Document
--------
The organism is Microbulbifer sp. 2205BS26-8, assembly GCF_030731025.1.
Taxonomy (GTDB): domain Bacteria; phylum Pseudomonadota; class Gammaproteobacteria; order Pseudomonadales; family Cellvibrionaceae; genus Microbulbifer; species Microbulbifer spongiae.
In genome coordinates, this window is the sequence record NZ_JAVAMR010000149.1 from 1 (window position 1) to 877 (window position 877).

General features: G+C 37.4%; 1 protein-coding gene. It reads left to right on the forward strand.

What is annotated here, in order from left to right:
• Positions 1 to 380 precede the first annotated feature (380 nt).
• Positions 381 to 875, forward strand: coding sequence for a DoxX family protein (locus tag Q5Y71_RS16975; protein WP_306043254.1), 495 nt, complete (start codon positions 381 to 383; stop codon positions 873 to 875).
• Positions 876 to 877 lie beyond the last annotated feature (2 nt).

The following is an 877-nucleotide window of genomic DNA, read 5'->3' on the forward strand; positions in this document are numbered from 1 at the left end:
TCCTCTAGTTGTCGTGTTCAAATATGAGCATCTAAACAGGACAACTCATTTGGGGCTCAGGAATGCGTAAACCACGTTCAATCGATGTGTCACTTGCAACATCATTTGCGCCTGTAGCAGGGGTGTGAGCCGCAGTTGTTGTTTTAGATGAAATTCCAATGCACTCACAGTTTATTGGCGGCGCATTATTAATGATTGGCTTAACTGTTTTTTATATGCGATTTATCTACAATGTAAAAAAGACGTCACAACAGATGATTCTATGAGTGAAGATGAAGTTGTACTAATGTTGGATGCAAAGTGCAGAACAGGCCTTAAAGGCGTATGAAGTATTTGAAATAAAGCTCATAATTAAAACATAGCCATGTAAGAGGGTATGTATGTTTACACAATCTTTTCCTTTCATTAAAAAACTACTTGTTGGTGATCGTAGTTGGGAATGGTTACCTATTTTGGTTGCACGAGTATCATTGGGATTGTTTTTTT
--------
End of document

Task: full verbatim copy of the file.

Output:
The organism is Microbulbifer sp. 2205BS26-8, assembly GCF_030731025.1.
Taxonomy (GTDB): domain Bacteria; phylum Pseudomonadota; class Gammaproteobacteria; order Pseudomonadales; family Cellvibrionaceae; genus Microbulbifer; species Microbulbifer spongiae.
In genome coordinates, this window is the sequence record NZ_JAVAMR010000149.1 from 1 (window position 1) to 877 (window position 877).

General features: G+C 37.4%; 1 protein-coding gene. It reads left to right on the forward strand.

What is annotated here, in order from left to right:
• Positions 1 to 380 precede the first annotated feature (380 nt).
• Positions 381 to 875, forward strand: coding sequence for a DoxX family protein (locus tag Q5Y71_RS16975; protein WP_306043254.1), 495 nt, complete (start codon positions 381 to 383; stop codon positions 873 to 875).
• Positions 876 to 877 lie beyond the last annotated feature (2 nt).

The following is an 877-nucleotide window of genomic DNA, read 5'->3' on the forward strand; positions in this document are numbered from 1 at the left end:
TCCTCTAGTTGTCGTGTTCAAATATGAGCATCTAAACAGGACAACTCATTTGGGGCTCAGGAATGCGTAAACCACGTTCAATCGATGTGTCACTTGCAACATCATTTGCGCCTGTAGCAGGGGTGTGAGCCGCAGTTGTTGTTTTAGATGAAATTCCAATGCACTCACAGTTTATTGGCGGCGCATTATTAATGATTGGCTTAACTGTTTTTTATATGCGATTTATCTACAATGTAAAAAAGACGTCACAACAGATGATTCTATGAGTGAAGATGAAGTTGTACTAATGTTGGATGCAAAGTGCAGAACAGGCCTTAAAGGCGTATGAAGTATTTGAAATAAAGCTCATAATTAAAACATAGCCATGTAAGAGGGTATGTATGTTTACACAATCTTTTCCTTTCATTAAAAAACTACTTGTTGGTGATCGTAGTTGGGAATGGTTACCTATTTTGGTTGCACGAGTATCATTGGGATTGTTTTTTT